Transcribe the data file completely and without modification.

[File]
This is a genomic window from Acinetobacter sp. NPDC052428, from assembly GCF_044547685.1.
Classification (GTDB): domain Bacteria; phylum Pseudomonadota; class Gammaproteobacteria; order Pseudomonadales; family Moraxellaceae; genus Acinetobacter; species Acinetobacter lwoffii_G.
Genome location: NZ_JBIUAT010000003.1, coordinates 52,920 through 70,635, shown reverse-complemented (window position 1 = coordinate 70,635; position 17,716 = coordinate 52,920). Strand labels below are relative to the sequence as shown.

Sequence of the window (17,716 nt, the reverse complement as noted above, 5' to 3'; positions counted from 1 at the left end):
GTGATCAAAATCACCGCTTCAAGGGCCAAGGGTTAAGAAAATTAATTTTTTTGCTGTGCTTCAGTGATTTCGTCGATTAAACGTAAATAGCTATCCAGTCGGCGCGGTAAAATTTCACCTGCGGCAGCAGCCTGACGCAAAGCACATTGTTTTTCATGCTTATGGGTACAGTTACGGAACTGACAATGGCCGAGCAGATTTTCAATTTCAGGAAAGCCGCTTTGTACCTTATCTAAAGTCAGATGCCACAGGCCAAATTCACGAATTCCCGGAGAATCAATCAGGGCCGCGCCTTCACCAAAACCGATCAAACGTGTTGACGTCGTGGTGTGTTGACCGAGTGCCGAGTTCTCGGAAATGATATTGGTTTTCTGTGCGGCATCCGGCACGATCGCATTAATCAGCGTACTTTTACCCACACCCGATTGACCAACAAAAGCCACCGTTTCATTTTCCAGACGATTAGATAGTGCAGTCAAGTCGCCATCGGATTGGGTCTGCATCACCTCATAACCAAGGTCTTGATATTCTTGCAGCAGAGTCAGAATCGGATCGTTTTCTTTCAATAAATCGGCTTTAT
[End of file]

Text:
This is a genomic window from Acinetobacter sp. NPDC052428, from assembly GCF_044547685.1.
Classification (GTDB): domain Bacteria; phylum Pseudomonadota; class Gammaproteobacteria; order Pseudomonadales; family Moraxellaceae; genus Acinetobacter; species Acinetobacter lwoffii_G.
Genome location: NZ_JBIUAT010000003.1, coordinates 52,920 through 70,635, shown reverse-complemented (window position 1 = coordinate 70,635; position 17,716 = coordinate 52,920). Strand labels below are relative to the sequence as shown.

Sequence of the window (17,716 nt, the reverse complement as noted above, 5' to 3'; positions counted from 1 at the left end):
GTGATCAAAATCACCGCTTCAAGGGCCAAGGGTTAAGAAAATTAATTTTTTTGCTGTGCTTCAGTGATTTCGTCGATTAAACGTAAATAGCTATCCAGTCGGCGCGGTAAAATTTCACCTGCGGCAGCAGCCTGACGCAAAGCACATTGTTTTTCATGCTTATGGGTACAGTTACGGAACTGACAATGGCCGAGCAGATTTTCAATTTCAGGAAAGCCGCTTTGTACCTTATCTAAAGTCAGATGCCACAGGCCAAATTCACGAATTCCCGGAGAATCAATCAGGGCCGCGCCTTCACCAAAACCGATCAAACGTGTTGACGTCGTGGTGTGTTGACCGAGTGCCGAGTTCTCGGAAATGATATTGGTTTTCTGTGCGGCATCCGGCACGATCGCATTAATCAGCGTACTTTTACCCACACCCGATTGACCAACAAAAGCCACCGTTTCATTTTCCAGACGATTAGATAGTGCAGTCAAGTCGCCATCGGATTGGGTCTGCATCACCTCATAACCAAGGTCTTGATATTCTTGCAGCAGAGTCAGAATCGGATCGTTTTCTTTCAATAAATCGGCTTTAT